Quantcast
Connect with us

John Dean explains the big mistake Hope Hicks made by stonewalling Congress

Published

on

Former White House counsel John Dean, a key figure in the Watergate scandal, said Wednesday on CNN that there was a serious flaw in the attempt to prevent longtime Trump confidant Hope Hicks from testifying to Congress.

White House lawyers have asserted that Hicks has absolute immunity and is not legally required to testify about her time as Trump’s director of communications. Hicks testified Wednesday during a closed-door hearing before the House Judiciary Committee — where she reportedly refused to answer questions about her White House job.

ADVERTISEMENT

“Privilege is not being asserted here. Instead, the White House says that Hicks has absolute immunity regarding the time that she spent at 1600 Pennsylvania. Does absolute immunity even exist? And if so, can you explain to me the difference between the two?” CNN host Brooke Baldwin asked Dean.

“There is no such thing as absolute immunity for anybody to appear before Congress,” he replied. “When the U.S. Supreme Court decided the Nixon case, they absolutely said that there was no absolute privilege, rather it had to be weighed in each instance as to the needs for those who are asking for the information and the person who’s resisting giving the information.”

“Absolute privileges are very rare in the law. And they’re always this balancing process. This total immunity is part of the so-called executive theory of unitary executive theory that will theoretically make the person immune to Congress. And that just doesn’t play in our system.”

“What about, let’s keep this in mind that Hope Hicks, unlike so many current and former White House aides, she has testified before Congress, she did speak with Mueller, she has turned over documents. So what do you make of that?” Baldwin asked.

“I understand she didn’t give very much testimony when she appeared and she claimed some sort of privilege then as well. So we don’t have that transcript either,” Dean said.

ADVERTISEMENT

“But the fact that she went to Mueller — the grand jury has really established its ability to pierce presidential privilege. That happened in U.S. versus Nixon. But the court spoke in broader terms generally. While we’ve never had a case directly resolving the powers of Congress versus the power of the president over information, I think that’s where Trump wants to go. He wants to stall as long as he can. There’s nothing — this is just clearly, as many members of Congress are calling it, a cover up we’re watching.”


Report typos and corrections to: [email protected].
READ COMMENTS - JOIN THE DISCUSSION
Continue Reading

Breaking Banner

CNN’s Anderson Cooper exposes Trump’s lies on COVID deaths: He ‘doesn’t want you to know the whole story’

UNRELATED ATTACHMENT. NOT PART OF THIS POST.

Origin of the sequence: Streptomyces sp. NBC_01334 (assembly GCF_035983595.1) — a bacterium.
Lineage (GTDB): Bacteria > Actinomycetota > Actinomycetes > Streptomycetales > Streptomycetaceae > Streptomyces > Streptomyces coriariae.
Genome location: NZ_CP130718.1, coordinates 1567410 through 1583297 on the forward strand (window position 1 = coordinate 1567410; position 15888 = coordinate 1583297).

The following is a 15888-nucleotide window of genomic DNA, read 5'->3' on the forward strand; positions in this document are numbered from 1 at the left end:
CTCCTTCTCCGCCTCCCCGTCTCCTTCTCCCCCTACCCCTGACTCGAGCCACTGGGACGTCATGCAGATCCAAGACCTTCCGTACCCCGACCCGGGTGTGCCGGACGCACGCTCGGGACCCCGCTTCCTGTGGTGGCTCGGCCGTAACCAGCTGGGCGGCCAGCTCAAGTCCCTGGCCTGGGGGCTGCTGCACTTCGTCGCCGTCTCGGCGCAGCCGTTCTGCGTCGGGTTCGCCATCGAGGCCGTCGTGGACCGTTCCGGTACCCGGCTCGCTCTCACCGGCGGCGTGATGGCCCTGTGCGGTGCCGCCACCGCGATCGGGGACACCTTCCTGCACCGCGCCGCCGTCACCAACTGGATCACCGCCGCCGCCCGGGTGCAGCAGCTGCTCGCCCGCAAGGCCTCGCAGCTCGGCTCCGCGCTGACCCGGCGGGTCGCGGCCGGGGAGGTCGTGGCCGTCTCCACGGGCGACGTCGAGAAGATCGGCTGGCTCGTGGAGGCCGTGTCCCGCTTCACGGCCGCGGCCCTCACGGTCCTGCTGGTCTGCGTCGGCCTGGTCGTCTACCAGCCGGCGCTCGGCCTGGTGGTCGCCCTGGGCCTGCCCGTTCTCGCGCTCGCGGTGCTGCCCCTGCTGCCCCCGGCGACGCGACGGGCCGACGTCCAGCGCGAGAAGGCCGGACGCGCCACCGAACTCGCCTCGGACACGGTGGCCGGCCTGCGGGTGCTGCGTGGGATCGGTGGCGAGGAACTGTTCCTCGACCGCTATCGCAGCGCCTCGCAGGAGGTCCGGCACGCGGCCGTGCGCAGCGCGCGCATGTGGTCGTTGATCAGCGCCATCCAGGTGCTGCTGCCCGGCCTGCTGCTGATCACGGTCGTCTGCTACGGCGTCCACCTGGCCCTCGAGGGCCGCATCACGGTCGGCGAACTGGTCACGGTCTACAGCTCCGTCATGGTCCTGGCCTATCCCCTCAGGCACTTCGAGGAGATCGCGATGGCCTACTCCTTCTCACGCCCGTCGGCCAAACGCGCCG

Published

on

On CNN Tuesday, anchor Anderson Cooper laid into President Donald Trump for his false narratives about the coronavirus pandemic.

"New modeling from the University of Washington today forecasts 208,000 people in this country may be dead of COVID-19 by Election Day," said Cooper. "Which the president still does not seem to think is all that bad. Because he is still repeating the same falsehoods as ever about testing and mortality, which fell for a while, but is once again sadly, sickeningly, ticking up."

"We have more cases because we're doing more testing," said Trump in the clip. "We have more cases. If we did half the testing, we'd have far fewer cases but people don't view it that way. What they have to view, though, is if you look at the chart, and maybe Mike has it, but we looked at it before, if you look at the chart of deaths, deaths are way down. What we want to do is get our schools open. We want to get them open quickly, beautifully in the fall."

Continue Reading

Breaking Banner

Trump’s record as one of the ‘dumbest students’ in college makes cheating story credible: Trump biographer

Published

on

On Tuesday, Trump biographer David Cay Johnston discussed the allegation from Mary Trump's book that the president paid for someone to take his SAT — an accusation he denies vehemently.

"He claims he was a top student, best of the best. What do you make of this, David?" asked host Erin Burnett.

"The story makes perfect sense," said Johnston. "First of all, back in the 1960s, it was easy to have someone go and take your test for you. There weren't IDs and the checks we have today because of the kind of cheating. The idea that a rich boy paid someone else to take the test, to people of my generation, is no surprise. Trump claims he was a great student, yet one of his former professor described him as the 'blank blank dumbest student he's ever had,' but thinks he knows everything. There were no honors for Trump at Fordham or Penn."

Continue Reading
 

Breaking Banner

Trump’s fans had a choice: They could reject his toxic nonsense or completely lose it. They chose B

Published

on

Normally, I wouldn't be at all concerned about a professional tabloid weirdo like Kanye West running for president. Today, however, I'm actually quite concerned, and not because I think Kanye is likely to win or even fumble his way onto enough ballots to make a dent. He won't. For now.

The problem with Kanye or other political hobbyists running for president is that it further erodes the already threadbare integrity of our presidential politics, making it increasingly acceptable for other famous-for-being-famous nincompoops to run, and perhaps win. The last four years have illustrated how profoundly dangerous that can be.

Continue Reading
 
 
You need honest news coverage. Help us deliver it. Join Raw Story Investigates for $1. Go ad-free.
close-image